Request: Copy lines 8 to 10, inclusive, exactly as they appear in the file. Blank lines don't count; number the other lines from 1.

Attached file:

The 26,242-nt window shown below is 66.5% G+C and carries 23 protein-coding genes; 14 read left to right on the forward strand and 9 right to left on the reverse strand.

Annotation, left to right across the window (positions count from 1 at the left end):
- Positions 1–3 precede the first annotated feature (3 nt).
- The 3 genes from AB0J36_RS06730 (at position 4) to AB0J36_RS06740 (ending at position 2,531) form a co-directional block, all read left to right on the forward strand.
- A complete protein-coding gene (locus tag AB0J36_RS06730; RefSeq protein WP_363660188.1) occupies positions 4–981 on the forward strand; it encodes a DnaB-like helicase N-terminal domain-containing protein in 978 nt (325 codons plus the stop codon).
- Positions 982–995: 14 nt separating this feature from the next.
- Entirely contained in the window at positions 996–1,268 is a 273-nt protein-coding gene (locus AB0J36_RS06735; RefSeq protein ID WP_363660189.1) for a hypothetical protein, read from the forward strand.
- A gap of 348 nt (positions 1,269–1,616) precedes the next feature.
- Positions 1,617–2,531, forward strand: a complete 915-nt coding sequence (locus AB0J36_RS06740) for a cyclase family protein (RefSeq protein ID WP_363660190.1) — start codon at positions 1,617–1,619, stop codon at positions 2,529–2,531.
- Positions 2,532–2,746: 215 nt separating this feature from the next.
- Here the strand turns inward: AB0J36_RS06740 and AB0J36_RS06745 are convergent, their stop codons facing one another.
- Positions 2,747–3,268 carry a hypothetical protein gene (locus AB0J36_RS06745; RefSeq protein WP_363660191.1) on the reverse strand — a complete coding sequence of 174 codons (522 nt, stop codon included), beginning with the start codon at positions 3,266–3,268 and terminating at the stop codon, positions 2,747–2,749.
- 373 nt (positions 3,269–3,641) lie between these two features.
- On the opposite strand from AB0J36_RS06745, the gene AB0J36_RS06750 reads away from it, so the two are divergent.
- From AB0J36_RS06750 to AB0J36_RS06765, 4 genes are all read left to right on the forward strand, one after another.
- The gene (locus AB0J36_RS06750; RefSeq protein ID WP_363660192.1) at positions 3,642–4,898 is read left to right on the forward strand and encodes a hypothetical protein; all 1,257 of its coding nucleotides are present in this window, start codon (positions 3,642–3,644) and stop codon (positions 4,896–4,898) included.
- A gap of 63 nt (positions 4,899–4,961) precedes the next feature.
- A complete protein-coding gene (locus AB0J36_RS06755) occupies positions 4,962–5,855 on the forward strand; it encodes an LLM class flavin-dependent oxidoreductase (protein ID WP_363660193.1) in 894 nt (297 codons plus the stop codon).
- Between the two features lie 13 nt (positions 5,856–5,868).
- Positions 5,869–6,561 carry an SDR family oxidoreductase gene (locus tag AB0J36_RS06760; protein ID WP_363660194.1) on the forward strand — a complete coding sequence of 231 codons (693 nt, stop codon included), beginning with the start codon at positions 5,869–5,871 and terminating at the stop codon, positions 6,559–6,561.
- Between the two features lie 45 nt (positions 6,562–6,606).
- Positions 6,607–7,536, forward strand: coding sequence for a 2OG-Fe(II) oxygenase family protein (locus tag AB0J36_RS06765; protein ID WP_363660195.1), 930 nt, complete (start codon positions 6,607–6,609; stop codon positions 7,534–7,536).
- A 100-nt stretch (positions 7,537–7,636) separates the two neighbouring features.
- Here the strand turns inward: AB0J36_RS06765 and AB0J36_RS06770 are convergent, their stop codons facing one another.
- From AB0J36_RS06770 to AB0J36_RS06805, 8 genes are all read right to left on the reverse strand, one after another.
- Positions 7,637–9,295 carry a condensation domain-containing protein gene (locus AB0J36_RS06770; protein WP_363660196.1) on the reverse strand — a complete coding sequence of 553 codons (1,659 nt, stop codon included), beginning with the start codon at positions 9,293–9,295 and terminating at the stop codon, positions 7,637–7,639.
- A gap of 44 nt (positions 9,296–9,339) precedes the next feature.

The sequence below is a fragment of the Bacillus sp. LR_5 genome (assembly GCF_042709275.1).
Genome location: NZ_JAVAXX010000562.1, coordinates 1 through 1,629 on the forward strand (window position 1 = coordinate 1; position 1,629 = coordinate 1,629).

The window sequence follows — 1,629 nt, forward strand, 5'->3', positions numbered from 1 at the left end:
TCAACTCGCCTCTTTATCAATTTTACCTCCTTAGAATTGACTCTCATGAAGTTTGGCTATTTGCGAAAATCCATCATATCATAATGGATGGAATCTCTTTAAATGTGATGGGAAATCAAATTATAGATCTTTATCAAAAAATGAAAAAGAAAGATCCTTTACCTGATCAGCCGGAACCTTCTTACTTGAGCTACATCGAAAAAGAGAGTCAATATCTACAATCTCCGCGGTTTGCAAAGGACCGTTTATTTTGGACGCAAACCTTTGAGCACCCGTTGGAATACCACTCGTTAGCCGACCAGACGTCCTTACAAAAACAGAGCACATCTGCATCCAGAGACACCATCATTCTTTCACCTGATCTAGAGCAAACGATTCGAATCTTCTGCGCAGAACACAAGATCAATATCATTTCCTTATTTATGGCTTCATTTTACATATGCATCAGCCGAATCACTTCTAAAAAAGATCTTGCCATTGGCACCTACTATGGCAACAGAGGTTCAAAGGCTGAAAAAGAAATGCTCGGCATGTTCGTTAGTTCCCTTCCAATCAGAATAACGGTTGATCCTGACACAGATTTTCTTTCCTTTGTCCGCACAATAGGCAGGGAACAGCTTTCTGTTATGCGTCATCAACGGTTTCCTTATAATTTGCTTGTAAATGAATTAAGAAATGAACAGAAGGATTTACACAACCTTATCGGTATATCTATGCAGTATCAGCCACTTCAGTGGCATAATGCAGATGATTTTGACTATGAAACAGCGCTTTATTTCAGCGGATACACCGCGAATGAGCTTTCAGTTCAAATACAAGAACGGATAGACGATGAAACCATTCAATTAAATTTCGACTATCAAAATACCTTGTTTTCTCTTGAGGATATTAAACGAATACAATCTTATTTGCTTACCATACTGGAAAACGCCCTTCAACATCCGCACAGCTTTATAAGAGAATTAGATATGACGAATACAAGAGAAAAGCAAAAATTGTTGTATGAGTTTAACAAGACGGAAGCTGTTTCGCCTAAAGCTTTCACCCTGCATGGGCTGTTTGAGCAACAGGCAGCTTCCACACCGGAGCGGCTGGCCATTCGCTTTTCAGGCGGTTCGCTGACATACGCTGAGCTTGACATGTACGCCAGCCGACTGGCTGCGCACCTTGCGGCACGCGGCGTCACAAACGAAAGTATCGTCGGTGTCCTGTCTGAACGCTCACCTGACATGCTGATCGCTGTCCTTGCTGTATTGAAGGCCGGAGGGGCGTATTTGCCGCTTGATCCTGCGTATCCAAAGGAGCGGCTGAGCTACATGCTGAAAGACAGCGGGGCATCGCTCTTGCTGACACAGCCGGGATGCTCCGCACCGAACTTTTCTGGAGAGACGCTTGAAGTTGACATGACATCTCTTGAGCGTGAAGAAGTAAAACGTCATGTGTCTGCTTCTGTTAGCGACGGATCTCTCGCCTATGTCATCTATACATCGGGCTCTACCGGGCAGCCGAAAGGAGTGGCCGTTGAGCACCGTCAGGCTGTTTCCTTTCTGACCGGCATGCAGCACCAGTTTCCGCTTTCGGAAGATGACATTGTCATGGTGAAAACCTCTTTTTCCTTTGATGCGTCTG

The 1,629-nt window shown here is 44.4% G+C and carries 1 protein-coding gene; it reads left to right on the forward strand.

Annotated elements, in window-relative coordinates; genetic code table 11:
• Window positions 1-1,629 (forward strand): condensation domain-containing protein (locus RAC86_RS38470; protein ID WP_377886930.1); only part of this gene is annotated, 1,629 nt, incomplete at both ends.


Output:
- A gap of 348 nt (positions 1,269–1,616) precedes the next feature.
- Positions 1,617–2,531, forward strand: a complete 915-nt coding sequence (locus AB0J36_RS06740) for a cyclase family protein (RefSeq protein ID WP_363660190.1) — start codon at positions 1,617–1,619, stop codon at positions 2,529–2,531.
- Positions 2,532–2,746: 215 nt separating this feature from the next.